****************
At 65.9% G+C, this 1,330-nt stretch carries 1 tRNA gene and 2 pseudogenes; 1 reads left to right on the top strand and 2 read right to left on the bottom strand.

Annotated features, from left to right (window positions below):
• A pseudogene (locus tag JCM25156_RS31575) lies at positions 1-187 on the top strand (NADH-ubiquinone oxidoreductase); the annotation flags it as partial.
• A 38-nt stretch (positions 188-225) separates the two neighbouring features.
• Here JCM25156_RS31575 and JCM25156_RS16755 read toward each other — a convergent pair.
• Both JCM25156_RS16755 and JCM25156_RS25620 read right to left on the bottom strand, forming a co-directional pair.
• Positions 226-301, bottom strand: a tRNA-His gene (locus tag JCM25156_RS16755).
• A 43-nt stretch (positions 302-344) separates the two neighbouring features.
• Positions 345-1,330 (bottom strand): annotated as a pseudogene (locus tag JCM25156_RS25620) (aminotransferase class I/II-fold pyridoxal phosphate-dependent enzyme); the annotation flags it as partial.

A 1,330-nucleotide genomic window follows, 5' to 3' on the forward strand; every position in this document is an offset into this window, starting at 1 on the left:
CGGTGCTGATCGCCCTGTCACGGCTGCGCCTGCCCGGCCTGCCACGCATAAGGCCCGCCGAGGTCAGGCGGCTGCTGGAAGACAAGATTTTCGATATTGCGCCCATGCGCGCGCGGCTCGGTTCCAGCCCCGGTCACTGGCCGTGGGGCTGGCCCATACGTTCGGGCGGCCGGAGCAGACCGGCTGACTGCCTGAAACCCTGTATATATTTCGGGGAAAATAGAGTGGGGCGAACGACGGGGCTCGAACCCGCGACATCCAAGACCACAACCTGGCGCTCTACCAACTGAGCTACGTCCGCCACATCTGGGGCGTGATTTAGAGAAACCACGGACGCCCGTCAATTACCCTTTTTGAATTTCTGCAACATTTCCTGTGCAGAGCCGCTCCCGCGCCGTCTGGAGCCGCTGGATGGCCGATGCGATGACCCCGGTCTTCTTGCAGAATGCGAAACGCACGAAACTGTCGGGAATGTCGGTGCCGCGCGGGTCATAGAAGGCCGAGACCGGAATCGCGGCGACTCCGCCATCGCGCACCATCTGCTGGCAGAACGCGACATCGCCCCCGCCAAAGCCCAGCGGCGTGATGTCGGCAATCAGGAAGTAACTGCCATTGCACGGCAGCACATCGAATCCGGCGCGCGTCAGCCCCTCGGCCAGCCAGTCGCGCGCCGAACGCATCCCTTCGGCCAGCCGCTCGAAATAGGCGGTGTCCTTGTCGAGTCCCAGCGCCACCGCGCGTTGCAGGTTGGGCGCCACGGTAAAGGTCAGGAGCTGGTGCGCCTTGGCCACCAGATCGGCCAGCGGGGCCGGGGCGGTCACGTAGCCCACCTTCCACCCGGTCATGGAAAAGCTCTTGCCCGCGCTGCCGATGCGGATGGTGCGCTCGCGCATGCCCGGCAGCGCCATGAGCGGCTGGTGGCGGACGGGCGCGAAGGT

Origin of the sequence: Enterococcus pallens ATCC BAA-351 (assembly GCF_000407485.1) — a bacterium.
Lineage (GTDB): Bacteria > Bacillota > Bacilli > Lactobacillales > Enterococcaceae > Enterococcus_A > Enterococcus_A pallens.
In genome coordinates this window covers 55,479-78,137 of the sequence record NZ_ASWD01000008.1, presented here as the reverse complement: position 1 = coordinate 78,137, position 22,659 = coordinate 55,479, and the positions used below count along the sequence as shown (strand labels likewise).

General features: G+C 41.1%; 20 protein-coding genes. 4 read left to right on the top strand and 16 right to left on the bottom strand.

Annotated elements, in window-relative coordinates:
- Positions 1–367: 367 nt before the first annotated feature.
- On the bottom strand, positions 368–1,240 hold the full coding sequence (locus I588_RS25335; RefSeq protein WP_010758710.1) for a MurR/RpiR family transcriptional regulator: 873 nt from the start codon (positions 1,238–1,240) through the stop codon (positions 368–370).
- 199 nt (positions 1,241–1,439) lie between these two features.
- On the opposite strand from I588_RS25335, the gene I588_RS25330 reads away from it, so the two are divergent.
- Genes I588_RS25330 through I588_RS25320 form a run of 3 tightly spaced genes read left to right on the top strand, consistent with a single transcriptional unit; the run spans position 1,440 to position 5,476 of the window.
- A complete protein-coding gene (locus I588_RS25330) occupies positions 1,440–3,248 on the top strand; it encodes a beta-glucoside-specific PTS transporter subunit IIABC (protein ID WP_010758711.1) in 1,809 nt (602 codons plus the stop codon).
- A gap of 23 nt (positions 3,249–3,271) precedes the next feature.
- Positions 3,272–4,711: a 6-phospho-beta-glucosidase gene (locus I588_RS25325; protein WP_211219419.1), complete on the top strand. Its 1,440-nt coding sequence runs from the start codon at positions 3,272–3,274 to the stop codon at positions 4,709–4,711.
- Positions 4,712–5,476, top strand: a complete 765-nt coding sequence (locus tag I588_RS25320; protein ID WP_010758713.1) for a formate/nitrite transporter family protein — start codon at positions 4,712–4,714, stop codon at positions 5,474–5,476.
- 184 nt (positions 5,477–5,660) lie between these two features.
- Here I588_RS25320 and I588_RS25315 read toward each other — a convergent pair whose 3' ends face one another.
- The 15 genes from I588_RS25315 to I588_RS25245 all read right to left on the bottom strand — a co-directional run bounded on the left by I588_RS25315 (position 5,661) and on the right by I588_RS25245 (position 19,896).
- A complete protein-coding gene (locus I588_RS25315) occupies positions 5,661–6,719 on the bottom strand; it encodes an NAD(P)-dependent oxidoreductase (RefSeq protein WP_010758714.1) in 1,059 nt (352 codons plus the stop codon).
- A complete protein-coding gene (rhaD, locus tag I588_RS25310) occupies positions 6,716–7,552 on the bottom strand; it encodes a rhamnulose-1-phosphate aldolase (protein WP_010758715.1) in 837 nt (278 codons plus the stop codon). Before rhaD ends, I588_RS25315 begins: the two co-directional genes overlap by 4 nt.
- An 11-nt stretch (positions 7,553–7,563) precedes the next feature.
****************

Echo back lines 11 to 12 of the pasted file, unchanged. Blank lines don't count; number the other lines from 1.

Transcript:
CGGTGCTGATCGCCCTGTCACGGCTGCGCCTGCCCGGCCTGCCACGCATAAGGCCCGCCGAGGTCAGGCGGCTGCTGGAAGACAAGATTTTCGATATTGCGCCCATGCGCGCGCGGCTCGGTTCCAGCCCCGGTCACTGGCCGTGGGGCTGGCCCATACGTTCGGGCGGCCGGAGCAGACCGGCTGACTGCCTGAAACCCTGTATATATTTCGGGGAAAATAGAGTGGGGCGAACGACGGGGCTCGAACCCGCGACATCCAAGACCACAACCTGGCGCTCTACCAACTGAGCTACGTCCGCCACATCTGGGGCGTGATTTAGAGAAACCACGGACGCCCGTCAATTACCCTTTTTGAATTTCTGCAACATTTCCTGTGCAGAGCCGCTCCCGCGCCGTCTGGAGCCGCTGGATGGCCGATGCGATGACCCCGGTCTTCTTGCAGAATGCGAAACGCACGAAACTGTCGGGAATGTCGGTGCCGCGCGGGTCATAGAAGGCCGAGACCGGAATCGCGGCGACTCCGCCATCGCGCACCATCTGCTGGCAGAACGCGACATCGCCCCCGCCAAAGCCCAGCGGCGTGATGTCGGCAATCAGGAAGTAACTGCCATTGCACGGCAGCACATCGAATCCGGCGCGCGTCAGCCCCTCGGCCAGCCAGTCGCGCGCCGAACGCATCCCTTCGGCCAGCCGCTCGAAATAGGCGGTGTCCTTGTCGAGTCCCAGCGCCACCGCGCGTTGCAGGTTGGGCGCCACGGTAAAGGTCAGGAGCTGGTGCGCCTTGGCCACCAGATCGGCCAGCGGGGCCGGGGCGGTCACGTAGCCCACCTTCCACCCGGTCATGGAAAAGCTCTTGCCCGCGCTGCCGATGCGGATGGTGCGCTCGCGCATGCCCGGCAGCGCCATGAGCGGCTGGTGGCGGACGGGCGCGAAGGT

Origin of the sequence: Enterococcus pallens ATCC BAA-351 (assembly GCF_000407485.1) — a bacterium.